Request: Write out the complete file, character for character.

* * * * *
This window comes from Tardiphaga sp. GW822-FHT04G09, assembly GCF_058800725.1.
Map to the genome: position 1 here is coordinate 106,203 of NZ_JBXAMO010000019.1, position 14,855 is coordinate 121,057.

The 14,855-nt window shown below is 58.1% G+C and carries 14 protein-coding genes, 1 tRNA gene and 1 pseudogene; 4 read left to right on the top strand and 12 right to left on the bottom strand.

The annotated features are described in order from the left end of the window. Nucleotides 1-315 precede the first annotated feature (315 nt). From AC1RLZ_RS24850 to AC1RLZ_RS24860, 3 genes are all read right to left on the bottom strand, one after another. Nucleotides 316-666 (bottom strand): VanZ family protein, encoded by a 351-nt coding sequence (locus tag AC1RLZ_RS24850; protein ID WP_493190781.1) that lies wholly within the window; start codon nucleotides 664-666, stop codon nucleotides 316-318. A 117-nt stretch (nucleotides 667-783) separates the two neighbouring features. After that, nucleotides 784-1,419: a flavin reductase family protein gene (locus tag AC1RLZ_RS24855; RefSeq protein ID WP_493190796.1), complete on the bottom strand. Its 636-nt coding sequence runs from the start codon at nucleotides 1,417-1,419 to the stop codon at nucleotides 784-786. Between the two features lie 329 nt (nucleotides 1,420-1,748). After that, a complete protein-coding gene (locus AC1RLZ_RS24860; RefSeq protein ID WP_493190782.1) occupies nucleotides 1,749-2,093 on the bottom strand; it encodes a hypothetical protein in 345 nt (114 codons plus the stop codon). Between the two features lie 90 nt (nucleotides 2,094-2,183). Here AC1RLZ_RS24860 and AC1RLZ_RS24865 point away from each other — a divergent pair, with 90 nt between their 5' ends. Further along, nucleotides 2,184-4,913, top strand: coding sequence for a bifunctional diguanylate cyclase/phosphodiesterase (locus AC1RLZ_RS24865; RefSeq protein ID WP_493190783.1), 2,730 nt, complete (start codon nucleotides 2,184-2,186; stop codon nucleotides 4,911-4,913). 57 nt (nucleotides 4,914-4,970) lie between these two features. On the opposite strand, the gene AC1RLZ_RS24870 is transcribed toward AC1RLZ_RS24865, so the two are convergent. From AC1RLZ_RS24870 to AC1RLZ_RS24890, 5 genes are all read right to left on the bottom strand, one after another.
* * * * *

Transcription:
This window comes from Tardiphaga sp. GW822-FHT04G09, assembly GCF_058800725.1.
Map to the genome: position 1 here is coordinate 106,203 of NZ_JBXAMO010000019.1, position 14,855 is coordinate 121,057.

The 14,855-nt window shown below is 58.1% G+C and carries 14 protein-coding genes, 1 tRNA gene and 1 pseudogene; 4 read left to right on the top strand and 12 right to left on the bottom strand.

The annotated features are described in order from the left end of the window. Nucleotides 1-315 precede the first annotated feature (315 nt). From AC1RLZ_RS24850 to AC1RLZ_RS24860, 3 genes are all read right to left on the bottom strand, one after another. Nucleotides 316-666 (bottom strand): VanZ family protein, encoded by a 351-nt coding sequence (locus tag AC1RLZ_RS24850; protein ID WP_493190781.1) that lies wholly within the window; start codon nucleotides 664-666, stop codon nucleotides 316-318. A 117-nt stretch (nucleotides 667-783) separates the two neighbouring features. After that, nucleotides 784-1,419: a flavin reductase family protein gene (locus tag AC1RLZ_RS24855; RefSeq protein ID WP_493190796.1), complete on the bottom strand. Its 636-nt coding sequence runs from the start codon at nucleotides 1,417-1,419 to the stop codon at nucleotides 784-786. Between the two features lie 329 nt (nucleotides 1,420-1,748). After that, a complete protein-coding gene (locus AC1RLZ_RS24860; RefSeq protein ID WP_493190782.1) occupies nucleotides 1,749-2,093 on the bottom strand; it encodes a hypothetical protein in 345 nt (114 codons plus the stop codon). Between the two features lie 90 nt (nucleotides 2,094-2,183). Here AC1RLZ_RS24860 and AC1RLZ_RS24865 point away from each other — a divergent pair, with 90 nt between their 5' ends. Further along, nucleotides 2,184-4,913, top strand: coding sequence for a bifunctional diguanylate cyclase/phosphodiesterase (locus AC1RLZ_RS24865; RefSeq protein ID WP_493190783.1), 2,730 nt, complete (start codon nucleotides 2,184-2,186; stop codon nucleotides 4,911-4,913). 57 nt (nucleotides 4,914-4,970) lie between these two features. On the opposite strand, the gene AC1RLZ_RS24870 is transcribed toward AC1RLZ_RS24865, so the two are convergent. From AC1RLZ_RS24870 to AC1RLZ_RS24890, 5 genes are all read right to left on the bottom strand, one after another.